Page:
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Cut-price Chinese Tesla Model Y rival revealed: 2025 Onvo L60 debuts in China with wild stats to blow BYD Seal, Hyundai Ioniq 5 and Toyota bZ4X out of the water

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The Onvo L60 has gone on sale in China.
The Onvo L60 has gone on sale in China.

Tesla has a target on its back as another Chinese brand launches a cut-price alternative.

This time its emerging carmaker Nio and its affordable sub-brand Onvo taking aim at the electric car king.

Dubbed the L60, the mid-size electric SUV has just gone on sale in China and is priced at the equivalent of about AUD$46,000.

This undercuts the Tesla Model Y, the world’s best-selling EV, by about $12,000.

The L60 brings Nio’s unique battery swap technology that allows owners to swap a depleted battery for a fully charged one at the brand's swap stations.

A battery swap reportedly takes about three minutes, which shatters the time needed to fill up a battery via a DC supercharger.

That’s not the L60’s only advantage.

It’s battery can be topped up via a supercharger and its one of the fastest charging vehicles on the market.

This is due to its 900-volt charging architecture, which trumps the 800-volt set-up used by Hyundai, Kia and Porsche that allow up to 350kW of juice to be pumped into the battery.

The L60 has extremely long legs for an EV. 

There are three battery options - 60kWh, 90kWh and 150kWh - that provide a driving range of about 550km, 730km and 1000km respectively.

These figures are calculated via the more generous China Light-Duty Vehicle Test Cycle (CLTC), rather than the widely used Worldwide Harmonised Light Vehicle Test Procedure (WLTP).

It’s extremely aerodynamic, making it as slippery through the air as possible, which helps improve efficiency.

The L60 uses Nio's battery swap technology.
The L60 uses Nio's battery swap technology.

There is no word yet on whether the L60 will be offered outside of China but Nio is one of the few Chinese electric car brands to sell vehicles in other global markets, having secured a toehold in Europe.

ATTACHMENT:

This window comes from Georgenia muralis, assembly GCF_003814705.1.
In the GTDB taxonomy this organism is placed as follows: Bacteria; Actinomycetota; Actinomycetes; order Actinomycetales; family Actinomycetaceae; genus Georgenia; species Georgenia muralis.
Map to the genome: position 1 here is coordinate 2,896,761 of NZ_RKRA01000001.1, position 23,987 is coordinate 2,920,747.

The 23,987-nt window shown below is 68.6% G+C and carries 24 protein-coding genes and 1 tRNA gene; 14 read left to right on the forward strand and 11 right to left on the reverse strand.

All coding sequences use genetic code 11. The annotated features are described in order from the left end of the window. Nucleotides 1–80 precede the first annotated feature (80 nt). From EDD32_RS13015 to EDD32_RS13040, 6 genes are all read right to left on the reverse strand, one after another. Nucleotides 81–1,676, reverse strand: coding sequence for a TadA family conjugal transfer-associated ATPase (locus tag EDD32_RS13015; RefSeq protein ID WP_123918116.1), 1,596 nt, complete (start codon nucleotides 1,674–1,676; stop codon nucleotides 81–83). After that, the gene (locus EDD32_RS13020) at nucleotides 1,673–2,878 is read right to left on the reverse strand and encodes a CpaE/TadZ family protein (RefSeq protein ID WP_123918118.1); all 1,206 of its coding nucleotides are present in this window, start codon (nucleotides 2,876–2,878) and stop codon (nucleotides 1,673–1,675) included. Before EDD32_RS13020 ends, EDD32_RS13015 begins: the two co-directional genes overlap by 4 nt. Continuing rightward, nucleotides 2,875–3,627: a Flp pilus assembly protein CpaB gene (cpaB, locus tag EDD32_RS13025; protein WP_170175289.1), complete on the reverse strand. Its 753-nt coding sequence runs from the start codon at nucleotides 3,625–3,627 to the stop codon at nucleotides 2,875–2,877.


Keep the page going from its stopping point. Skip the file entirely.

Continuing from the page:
Nio has been developing solid state batteries, too, which are thought to be the silver bullet to mass electric car adoption.

Fully solid state batteries use a solid electrolyte instead of a liquid or gel used in conventional units.

Solid state batteries are smaller, faster to charge and more energy dense than current lithium-ion batteries.

Nio recently completed testing of a semi-solid state battery in its ET7 electric sedan.

These semi-solid state cells use a combination of liquid and solid electrolytes to hold energy.

It completed three test runs of more than 1000km on a single charge and the tests were conducted in a range of temperatures, travelled across significant altitude changes and had an average speed of about 80km/h. 

Low temperatures, hills and high speeds dramatically decrease an EVs range.

Dom Tripolone
News Editor
Dom is Sydney born and raised and one of his earliest memories of cars is sitting in the back seat of his dad's BMW coupe that smelled like sawdust. He aspired to be a newspaper journalist from a young age and started his career at the Sydney Morning Herald working in the Drive section before moving over to News Corp to report on all things motoring across the company's newspapers and digital websites. Dom has embraced the digital revolution and joined CarsGuide as News Editor, where he finds joy in searching out the most interesting and fast-paced news stories on the brands you love. In his spare time Dom can be found driving his young son from park to park.
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